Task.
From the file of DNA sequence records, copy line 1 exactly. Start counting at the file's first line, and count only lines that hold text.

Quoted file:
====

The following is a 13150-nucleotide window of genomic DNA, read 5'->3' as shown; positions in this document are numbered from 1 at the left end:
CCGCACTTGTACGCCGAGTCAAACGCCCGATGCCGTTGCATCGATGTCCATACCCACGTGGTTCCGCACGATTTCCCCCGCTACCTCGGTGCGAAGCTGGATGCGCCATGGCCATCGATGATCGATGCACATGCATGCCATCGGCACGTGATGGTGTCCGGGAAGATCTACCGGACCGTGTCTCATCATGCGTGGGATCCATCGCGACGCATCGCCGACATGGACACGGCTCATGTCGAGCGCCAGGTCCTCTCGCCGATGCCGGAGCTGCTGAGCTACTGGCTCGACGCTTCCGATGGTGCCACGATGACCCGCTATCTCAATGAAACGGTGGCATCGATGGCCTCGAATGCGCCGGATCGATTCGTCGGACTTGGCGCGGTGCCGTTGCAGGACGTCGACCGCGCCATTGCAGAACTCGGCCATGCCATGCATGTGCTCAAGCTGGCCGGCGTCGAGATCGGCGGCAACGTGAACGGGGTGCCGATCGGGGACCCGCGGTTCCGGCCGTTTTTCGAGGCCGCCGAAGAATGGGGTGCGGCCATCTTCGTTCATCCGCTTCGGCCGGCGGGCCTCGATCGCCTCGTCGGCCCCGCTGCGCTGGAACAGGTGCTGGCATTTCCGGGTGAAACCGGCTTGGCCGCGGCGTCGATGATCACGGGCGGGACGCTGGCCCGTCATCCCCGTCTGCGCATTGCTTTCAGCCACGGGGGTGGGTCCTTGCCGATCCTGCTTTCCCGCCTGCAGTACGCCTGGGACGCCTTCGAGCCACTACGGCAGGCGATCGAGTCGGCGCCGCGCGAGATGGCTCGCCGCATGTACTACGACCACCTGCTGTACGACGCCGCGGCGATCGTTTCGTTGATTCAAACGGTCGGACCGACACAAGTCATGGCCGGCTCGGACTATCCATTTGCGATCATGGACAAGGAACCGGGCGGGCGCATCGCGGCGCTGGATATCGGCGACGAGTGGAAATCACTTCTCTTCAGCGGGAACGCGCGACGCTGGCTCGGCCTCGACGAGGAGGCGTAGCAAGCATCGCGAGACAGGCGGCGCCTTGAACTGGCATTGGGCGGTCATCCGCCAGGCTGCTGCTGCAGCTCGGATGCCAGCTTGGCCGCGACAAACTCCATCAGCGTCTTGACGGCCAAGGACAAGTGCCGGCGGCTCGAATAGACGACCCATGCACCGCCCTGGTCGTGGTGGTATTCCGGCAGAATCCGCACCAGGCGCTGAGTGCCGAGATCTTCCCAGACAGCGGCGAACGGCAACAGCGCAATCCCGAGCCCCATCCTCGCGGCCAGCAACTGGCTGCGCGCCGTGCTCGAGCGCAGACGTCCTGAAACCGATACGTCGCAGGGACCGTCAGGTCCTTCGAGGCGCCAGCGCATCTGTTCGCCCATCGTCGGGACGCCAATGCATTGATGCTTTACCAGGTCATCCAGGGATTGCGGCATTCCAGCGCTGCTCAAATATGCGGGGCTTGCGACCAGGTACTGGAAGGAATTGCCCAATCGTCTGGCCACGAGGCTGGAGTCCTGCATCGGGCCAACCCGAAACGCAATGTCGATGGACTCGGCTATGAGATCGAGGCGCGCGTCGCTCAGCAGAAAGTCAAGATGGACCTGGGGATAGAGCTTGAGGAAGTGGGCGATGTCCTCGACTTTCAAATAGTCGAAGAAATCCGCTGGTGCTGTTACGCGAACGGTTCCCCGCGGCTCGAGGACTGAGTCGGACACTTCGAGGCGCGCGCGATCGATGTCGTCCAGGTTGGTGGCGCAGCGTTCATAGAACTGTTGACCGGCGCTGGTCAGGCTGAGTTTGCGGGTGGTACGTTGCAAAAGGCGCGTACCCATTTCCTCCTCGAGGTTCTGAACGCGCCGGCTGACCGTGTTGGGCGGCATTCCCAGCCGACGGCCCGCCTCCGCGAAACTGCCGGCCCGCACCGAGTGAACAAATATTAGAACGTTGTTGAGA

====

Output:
The following is a 13150-nucleotide window of genomic DNA, read 5'->3' as shown; positions in this document are numbered from 1 at the left end: